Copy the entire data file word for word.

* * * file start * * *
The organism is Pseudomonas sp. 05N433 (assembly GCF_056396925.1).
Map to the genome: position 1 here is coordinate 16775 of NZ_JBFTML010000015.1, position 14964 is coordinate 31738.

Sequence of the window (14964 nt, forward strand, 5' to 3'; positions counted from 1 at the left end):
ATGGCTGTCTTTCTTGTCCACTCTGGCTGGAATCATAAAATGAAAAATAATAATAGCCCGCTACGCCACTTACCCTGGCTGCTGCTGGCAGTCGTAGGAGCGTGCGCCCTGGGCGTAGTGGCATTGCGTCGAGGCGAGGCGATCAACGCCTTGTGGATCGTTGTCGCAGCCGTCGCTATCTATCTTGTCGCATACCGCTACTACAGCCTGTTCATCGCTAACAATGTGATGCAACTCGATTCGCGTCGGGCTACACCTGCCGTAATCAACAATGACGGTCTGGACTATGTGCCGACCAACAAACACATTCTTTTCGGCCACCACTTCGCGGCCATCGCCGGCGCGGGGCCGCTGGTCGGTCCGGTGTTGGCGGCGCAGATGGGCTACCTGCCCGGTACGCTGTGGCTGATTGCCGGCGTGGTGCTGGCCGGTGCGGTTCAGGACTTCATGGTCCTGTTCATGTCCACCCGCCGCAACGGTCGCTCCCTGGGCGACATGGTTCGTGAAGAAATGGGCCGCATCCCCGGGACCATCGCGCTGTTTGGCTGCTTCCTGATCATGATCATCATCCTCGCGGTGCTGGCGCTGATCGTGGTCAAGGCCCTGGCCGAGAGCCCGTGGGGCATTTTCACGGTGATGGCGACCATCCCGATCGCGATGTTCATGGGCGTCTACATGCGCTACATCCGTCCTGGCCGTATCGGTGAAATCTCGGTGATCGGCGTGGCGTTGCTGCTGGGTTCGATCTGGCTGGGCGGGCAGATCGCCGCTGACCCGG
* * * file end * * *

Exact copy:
The organism is Pseudomonas sp. 05N433 (assembly GCF_056396925.1).
Map to the genome: position 1 here is coordinate 16775 of NZ_JBFTML010000015.1, position 14964 is coordinate 31738.

Sequence of the window (14964 nt, forward strand, 5' to 3'; positions counted from 1 at the left end):
ATGGCTGTCTTTCTTGTCCACTCTGGCTGGAATCATAAAATGAAAAATAATAATAGCCCGCTACGCCACTTACCCTGGCTGCTGCTGGCAGTCGTAGGAGCGTGCGCCCTGGGCGTAGTGGCATTGCGTCGAGGCGAGGCGATCAACGCCTTGTGGATCGTTGTCGCAGCCGTCGCTATCTATCTTGTCGCATACCGCTACTACAGCCTGTTCATCGCTAACAATGTGATGCAACTCGATTCGCGTCGGGCTACACCTGCCGTAATCAACAATGACGGTCTGGACTATGTGCCGACCAACAAACACATTCTTTTCGGCCACCACTTCGCGGCCATCGCCGGCGCGGGGCCGCTGGTCGGTCCGGTGTTGGCGGCGCAGATGGGCTACCTGCCCGGTACGCTGTGGCTGATTGCCGGCGTGGTGCTGGCCGGTGCGGTTCAGGACTTCATGGTCCTGTTCATGTCCACCCGCCGCAACGGTCGCTCCCTGGGCGACATGGTTCGTGAAGAAATGGGCCGCATCCCCGGGACCATCGCGCTGTTTGGCTGCTTCCTGATCATGATCATCATCCTCGCGGTGCTGGCGCTGATCGTGGTCAAGGCCCTGGCCGAGAGCCCGTGGGGCATTTTCACGGTGATGGCGACCATCCCGATCGCGATGTTCATGGGCGTCTACATGCGCTACATCCGTCCTGGCCGTATCGGTGAAATCTCGGTGATCGGCGTGGCGTTGCTGCTGGGTTCGATCTGGCTGGGCGGGCAGATCGCCGCTGACCCGG